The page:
The Problem Goes away if you Charge for Parking

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The Problem Goes away if you Charge for Parking

Handicapped, that is. Here’s the story – Santa Monica Place is a refurbished top of the line mall on LA’s West Side. It has installed parking equipment and the problem with letting those with disabled parking placards park for free came to the fore. Read about it here.

The problem is that the machine thinks everyone who drives through the lane is the same. So when someone is a disabled parker, how do you “tell” a pay on foot machine that you should get a lower rate. Life is complicated. What the disabled are “supposed” to do is press a button at the exit that activates a camera and then receive a free pass if the disabled placard is visible. I assume that there is someone at a central office somewhere that checks the video and then activates the gate.

However there are no signs to tell people what to do and that has caused the problem. My guess is that there is a larger problem and that is that many people have handicapped placards, many more than deserve them. Yep = can you imagine you can park for free if you have a disabled placard. That means the little thingie that hangs on your mirror is worth a lot. In this case up to what, $7 a day. On street it seems that it can overrule on street permit requirements as well.

Don Shoup’s group at UCLA are surveying areas in downtown Los Angeles and finding that upwards of 30% of the drivers have handicapped permits, and virtually all of them are bogus.

Let’s talk technology. Assuming my scenario is correct and a human intervenes and allows the free exit after checking the video the obvious scenario is that everyone presses the “disabled” button. The guard is so busy they simply hit “ok” and everyone goes out for free. If they don’t, long lines back up as arguments persist, confusion reigns (Maybe that’s what’s happening now.) The City, who it seems is in charge of the parking lots – they own them in partnership with the mall, says they are coming up with a more efficient way to handle handicapped placards than the video method. Good Luck.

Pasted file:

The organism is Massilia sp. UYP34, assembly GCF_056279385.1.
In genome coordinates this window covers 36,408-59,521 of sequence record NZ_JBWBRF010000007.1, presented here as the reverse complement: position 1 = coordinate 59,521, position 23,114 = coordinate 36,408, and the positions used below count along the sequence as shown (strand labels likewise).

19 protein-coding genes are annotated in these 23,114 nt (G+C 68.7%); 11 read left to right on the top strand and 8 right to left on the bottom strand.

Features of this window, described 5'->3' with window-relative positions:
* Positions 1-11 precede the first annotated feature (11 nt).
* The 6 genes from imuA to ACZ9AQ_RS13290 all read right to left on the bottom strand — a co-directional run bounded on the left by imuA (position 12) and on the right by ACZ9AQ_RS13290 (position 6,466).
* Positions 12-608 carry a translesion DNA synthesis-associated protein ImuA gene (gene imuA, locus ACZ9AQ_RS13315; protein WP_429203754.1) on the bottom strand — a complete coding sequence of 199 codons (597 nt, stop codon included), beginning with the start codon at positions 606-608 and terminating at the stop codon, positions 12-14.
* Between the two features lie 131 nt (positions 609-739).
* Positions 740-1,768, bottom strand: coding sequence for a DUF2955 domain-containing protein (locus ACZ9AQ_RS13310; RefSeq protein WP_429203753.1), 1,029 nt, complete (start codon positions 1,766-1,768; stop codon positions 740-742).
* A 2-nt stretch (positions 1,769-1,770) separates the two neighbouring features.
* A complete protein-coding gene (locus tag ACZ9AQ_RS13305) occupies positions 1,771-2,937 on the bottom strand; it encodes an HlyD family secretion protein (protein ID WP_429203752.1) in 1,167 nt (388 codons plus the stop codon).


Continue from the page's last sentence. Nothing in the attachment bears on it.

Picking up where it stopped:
I assume the system runs perfectly and signage is in place, and everyone knows how to use the system. If 30% of the parkers have handicapped placards and 2% of the spaces are handicapped spaces, that means that most of disabled who need the extra space can’t find it. How do you stop that?

Simple -=- charge everyone for parking. It takes the benefit out of stealing or forging handicapped permits. The only benefit is to park in a wide space, no money is saved. Most people don’t care about the space, only the money. (By the way, in garages there is no rule that you HAVE to give away handicapped parking, but I think owners don’t at their peril, particularly in Santa Monica.)

Charge – and problem solved. My guess is that most disabled who are shopping at one of the most expensive malls in LA truly aren’t destitute and need free parking, they need ACCESS. They will be happy to pay and in doing so guarantee themselves an appropriate, wide, close in space where they can unload and get on with their lives.

JVH

John Van Horn

John Van Horn

2 Responses

  1. This is why SFPark is a big joke.
    There are many more handicapped placards in SF than there are meters.
    You can make the rate $100 an hour, but if a large chunk can take all of the time for free, there’s no point.
    Rather than waste $20 million in federal funds, they could do more by simply changing the state law to require all to pay.

  2. I agree that all should pay, the beneifit to handicapped parking is to allow for easy access to their destination and the appropriate sized handicap accessible space. When I was in operations one of the Malls we operated wanted to ensure that the handicap spaces were being used properly during the holiday season. This request came to us due to the high volume of consumer complaints by “REAL” handicapped drivers that there weren’t enough handicap spaces for them. To everyones surprise not ours 8 out of every 10 handicapped placards were either borrowed, expired, the drivers weren’t handicapped or he/she was disabled when the placard was issued and is no longer disabled, etc. needless to say there were plenty of spaces available that season.

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